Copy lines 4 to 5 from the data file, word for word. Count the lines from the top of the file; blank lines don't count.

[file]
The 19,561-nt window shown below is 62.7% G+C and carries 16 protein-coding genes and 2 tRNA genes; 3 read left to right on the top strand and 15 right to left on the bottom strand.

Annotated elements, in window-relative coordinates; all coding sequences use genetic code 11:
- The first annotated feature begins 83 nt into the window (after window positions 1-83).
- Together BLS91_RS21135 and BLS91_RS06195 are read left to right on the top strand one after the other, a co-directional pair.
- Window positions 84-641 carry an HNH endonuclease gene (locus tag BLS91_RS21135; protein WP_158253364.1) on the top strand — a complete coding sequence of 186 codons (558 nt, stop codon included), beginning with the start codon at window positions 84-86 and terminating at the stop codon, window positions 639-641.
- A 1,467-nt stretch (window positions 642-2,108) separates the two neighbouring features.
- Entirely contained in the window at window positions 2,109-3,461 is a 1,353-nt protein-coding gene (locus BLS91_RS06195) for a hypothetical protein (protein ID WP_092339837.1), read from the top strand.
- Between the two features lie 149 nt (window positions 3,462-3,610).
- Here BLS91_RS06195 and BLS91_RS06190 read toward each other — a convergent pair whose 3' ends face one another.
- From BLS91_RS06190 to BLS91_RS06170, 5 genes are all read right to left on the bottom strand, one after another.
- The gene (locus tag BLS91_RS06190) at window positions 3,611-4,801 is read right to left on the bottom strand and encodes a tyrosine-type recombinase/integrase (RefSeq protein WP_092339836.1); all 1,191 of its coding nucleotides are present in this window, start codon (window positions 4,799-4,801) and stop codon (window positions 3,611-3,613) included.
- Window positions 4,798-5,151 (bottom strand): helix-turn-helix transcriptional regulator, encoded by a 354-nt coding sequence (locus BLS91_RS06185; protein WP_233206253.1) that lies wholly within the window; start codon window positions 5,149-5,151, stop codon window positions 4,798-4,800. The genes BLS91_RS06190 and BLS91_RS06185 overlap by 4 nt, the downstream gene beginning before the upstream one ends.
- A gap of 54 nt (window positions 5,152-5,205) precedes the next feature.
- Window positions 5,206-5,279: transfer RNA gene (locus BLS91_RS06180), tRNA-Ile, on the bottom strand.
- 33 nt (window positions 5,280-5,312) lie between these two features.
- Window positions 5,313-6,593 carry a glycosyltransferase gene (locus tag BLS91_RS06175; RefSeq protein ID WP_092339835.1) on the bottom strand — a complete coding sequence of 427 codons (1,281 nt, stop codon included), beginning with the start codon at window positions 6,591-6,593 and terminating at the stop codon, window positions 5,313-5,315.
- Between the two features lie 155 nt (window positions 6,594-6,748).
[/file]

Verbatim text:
- Together BLS91_RS21135 and BLS91_RS06195 are read left to right on the top strand one after the other, a co-directional pair.
- Window positions 84-641 carry an HNH endonuclease gene (locus tag BLS91_RS21135; protein WP_158253364.1) on the top strand — a complete coding sequence of 186 codons (558 nt, stop codon included), beginning with the start codon at window positions 84-86 and terminating at the stop codon, window positions 639-641.